Spooky sun sizes

A reader writes:

The Oatmeal recommends sites get more traffic and Facebook likes by writing an epic love story involving cage-fighting nuns and tanks, or if that is not possible, explaining why the sun and the moon appear to be the same size in the sky.

Both of these seem right up your alley, but frankly I for some reason find the second one more interesting. Why ARE the sun and moon the same size? Is it just a bizarre coincidence, or is there some astronomical orbit reason for it?


I'm afraid it is indeed just a fluke. Which, furthermore, starts to look less amazing when you discover that the sun and moon don't actually have a particularly spooky similarity in size.

I remember reading some flaky book when I was a kid, possibly some von Däniken claptrap or other, that made much of the extraordinarily precise apparent-size match between the 0.55-Earth-diameter moon and the 109-Earth-diameters sun. Surely this cannot be mere coincidence, hence ancient astronauts and Nazi moon bases and the various Stargate series are all documentaries et cetera.

Unfortunately for these otherwise-very-plausible speculations, the sun and moon are not actually the same size in the sky. They can be, but they usually aren't.

The earth's orbit around the sun is not perfectly circular, but it's close. On average it's one astronomical unit (oddly enough), but we're closest, 0.983 AU, in early January, and furthest, 1.017 AU, in early July. The actual sun stays the same size, so from our point of view it ranges from 31.6 to 32.7 minutes of arc.

For visual learners, that's about this much of a range:

Apparent change in size of the sun

(I made this from this NASA picture depicting a gigantic magnetic filament erupting from the surface of the sun. The same filament would not, of course, be there in both January and July.)

The moon's orbit around us is more eccentric than the earth's orbit around the sun, so the moon changes in apparent size much more dramatically than the sun does. It ranges from 29.3 to 34.1 arc-minutes or, to the same scale as the above sun picture...

Apparent change in size of the sun

...this much.

(I took that moon picture myself. Residents of the northern hemisphere are invited to stand on their heads to make it look more familiar.)

(UPDATE: I forgot to mention the moon illusion when I first put this post up. Yes, the moon, and the sun too for that matter, seems bigger when it's near the horizon. No, it actually isn't. If anything, it's smaller!)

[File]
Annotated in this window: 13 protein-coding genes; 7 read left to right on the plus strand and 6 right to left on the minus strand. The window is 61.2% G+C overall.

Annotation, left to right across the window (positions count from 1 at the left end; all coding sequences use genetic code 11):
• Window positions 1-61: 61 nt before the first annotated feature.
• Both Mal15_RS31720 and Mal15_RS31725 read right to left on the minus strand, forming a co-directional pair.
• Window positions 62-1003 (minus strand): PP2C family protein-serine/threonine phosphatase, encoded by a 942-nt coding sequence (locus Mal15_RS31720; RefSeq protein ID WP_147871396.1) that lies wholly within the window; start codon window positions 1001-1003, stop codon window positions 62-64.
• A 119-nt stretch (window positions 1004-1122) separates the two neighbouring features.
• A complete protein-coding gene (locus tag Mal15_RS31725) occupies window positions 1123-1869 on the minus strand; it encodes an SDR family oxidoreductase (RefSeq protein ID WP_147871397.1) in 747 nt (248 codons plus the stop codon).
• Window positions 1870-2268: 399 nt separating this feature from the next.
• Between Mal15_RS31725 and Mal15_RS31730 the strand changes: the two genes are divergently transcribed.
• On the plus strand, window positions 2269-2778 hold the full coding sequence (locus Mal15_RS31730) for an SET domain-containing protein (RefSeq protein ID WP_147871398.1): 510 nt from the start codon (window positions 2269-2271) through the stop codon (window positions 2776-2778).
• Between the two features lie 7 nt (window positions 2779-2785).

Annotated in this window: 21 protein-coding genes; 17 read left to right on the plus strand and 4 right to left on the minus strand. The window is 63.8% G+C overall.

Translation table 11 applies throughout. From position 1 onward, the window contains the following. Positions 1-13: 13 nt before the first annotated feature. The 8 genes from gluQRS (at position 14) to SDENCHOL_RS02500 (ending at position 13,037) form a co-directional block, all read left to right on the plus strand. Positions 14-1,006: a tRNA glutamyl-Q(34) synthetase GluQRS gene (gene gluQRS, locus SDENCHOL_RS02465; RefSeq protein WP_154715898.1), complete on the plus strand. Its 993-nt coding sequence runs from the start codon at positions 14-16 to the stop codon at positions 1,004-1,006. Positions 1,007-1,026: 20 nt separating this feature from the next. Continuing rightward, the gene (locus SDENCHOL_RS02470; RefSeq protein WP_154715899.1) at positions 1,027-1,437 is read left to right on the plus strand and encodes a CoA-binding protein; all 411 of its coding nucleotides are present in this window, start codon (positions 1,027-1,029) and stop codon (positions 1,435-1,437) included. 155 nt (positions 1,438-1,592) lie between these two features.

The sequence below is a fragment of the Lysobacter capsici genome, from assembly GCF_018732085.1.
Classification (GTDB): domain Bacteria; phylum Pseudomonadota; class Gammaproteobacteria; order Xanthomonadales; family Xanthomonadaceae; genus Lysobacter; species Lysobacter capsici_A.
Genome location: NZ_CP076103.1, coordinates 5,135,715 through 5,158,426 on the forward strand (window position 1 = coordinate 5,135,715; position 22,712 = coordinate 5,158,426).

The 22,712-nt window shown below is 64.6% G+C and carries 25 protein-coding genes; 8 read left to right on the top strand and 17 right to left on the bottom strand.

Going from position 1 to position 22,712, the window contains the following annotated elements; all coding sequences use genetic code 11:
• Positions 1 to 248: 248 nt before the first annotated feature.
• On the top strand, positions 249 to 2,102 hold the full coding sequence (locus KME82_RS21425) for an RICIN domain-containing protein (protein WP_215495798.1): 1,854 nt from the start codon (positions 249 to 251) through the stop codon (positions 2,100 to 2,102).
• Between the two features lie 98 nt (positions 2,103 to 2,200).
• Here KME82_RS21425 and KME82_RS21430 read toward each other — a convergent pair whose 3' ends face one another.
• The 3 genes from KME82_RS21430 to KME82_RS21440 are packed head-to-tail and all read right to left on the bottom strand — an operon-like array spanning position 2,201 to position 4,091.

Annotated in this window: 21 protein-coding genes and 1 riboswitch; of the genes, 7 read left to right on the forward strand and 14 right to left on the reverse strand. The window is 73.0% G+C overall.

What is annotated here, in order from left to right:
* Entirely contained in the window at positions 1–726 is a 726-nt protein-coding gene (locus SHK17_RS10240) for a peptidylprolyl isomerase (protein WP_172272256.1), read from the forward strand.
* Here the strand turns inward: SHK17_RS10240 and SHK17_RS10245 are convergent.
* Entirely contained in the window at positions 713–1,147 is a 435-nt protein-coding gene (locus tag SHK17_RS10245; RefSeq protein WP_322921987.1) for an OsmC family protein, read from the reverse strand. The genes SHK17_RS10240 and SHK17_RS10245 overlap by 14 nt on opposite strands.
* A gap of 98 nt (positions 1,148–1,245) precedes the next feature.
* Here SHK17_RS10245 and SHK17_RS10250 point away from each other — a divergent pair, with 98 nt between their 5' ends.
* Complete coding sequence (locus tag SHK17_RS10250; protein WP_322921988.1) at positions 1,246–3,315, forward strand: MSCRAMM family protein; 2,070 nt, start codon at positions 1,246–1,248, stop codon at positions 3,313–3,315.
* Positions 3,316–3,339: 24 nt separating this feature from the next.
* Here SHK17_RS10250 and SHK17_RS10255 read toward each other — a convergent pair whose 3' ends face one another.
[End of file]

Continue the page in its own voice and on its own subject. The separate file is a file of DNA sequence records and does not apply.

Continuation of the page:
Moon and sun size range comparison

Here's the two ranges compared.

The only time when ordinary people really compare the size of the sun and moon is, of course, when there's a total solar eclipse. Then it really does look as if the moon neatly covers the entire sun, helpfully giving us a nice view of the corona, which is normally washed out by the much greater brightness of the body of the sun. (You can actually view the corona from the surface of the earth at other times, but you need special equipment to block out sky-glare.)

At this point, you may be wondering whether the roughly-month-long lunar size cycle and the year-long solar size cycle can coincide with an eclipse in such a way as to put a minimum-size moon in front of a maximum-size sun (well, any size of sun, really, there's not that much difference), so that the moon fails to completely obscure the sun.

Yes, it can; it's called an annular eclipse, and there's one coming shortly, though I won't be able to see it from here in Australia.

Here is a lot more information about all of this.

Psycho Science is a regular feature here. Ask me your science questions, and I'll answer them. Probably.

And then commenters will, I hope, correct at least the most obvious flaws in my answer.

7 Responses to “Spooky sun sizes”

  1. klightspeed Says:

    Unlike depicted in some movies, a solar eclipse is only visible from a small area on Earth. Move 200km north or south and you'll get a partial eclipse. Move 2000km north or south and the moon will just graze the disk of the sun.

    There are a few movies on YouTube showing the shadow of the moon as captured by meteorological satellites.

    There's also an eclipse coming in November, so those in Cairns will see a total eclipse shortly after sunrise, I'll see a partial eclipse, and Dan should see the moon grazing the disk of the sun.

  2. Popup Says:

    And as a further coincidence... Both the sun and the moon are exactly the same size as a fingernail! (For suitable values of sun-size, moon-size and fingernail.)

  3. Stuart Rogers Says:

    And to complete the "it is indeed just a fluke" angle... The Moon is also slowly drifting away from the Earth (IIRC about 40mm/year). As a result, there was a time in the distant past when no non-partial eclipses were annular, and there'll be a time in the distant future when all non-partial eclipses will be annular.

  4. Abaddon Says:

    Phil Plait has been discussing supermoons too:
    If nothing else, you can compare Dan's upside down moon pictures to those of a Greek amateur astronomer.

  5. TwoHedWlf Says:

    It's a little known fact that if you stare at the sun long enough it will disappear completely all on its own. Of course, so does everything else.

  6. J Says:

    I would "like" this on facebook, but there's no button... oh the terrible, crushing irony!

    • dan Says:

      You have a point.

      My posts now have a Like button at the end. It probably even works.

      EDIT: I've switched to a floating button-bar thing instead of the little button at the end. It seems to behave itself well in different browsers and resolutions; tell me if it screws anything up for you.

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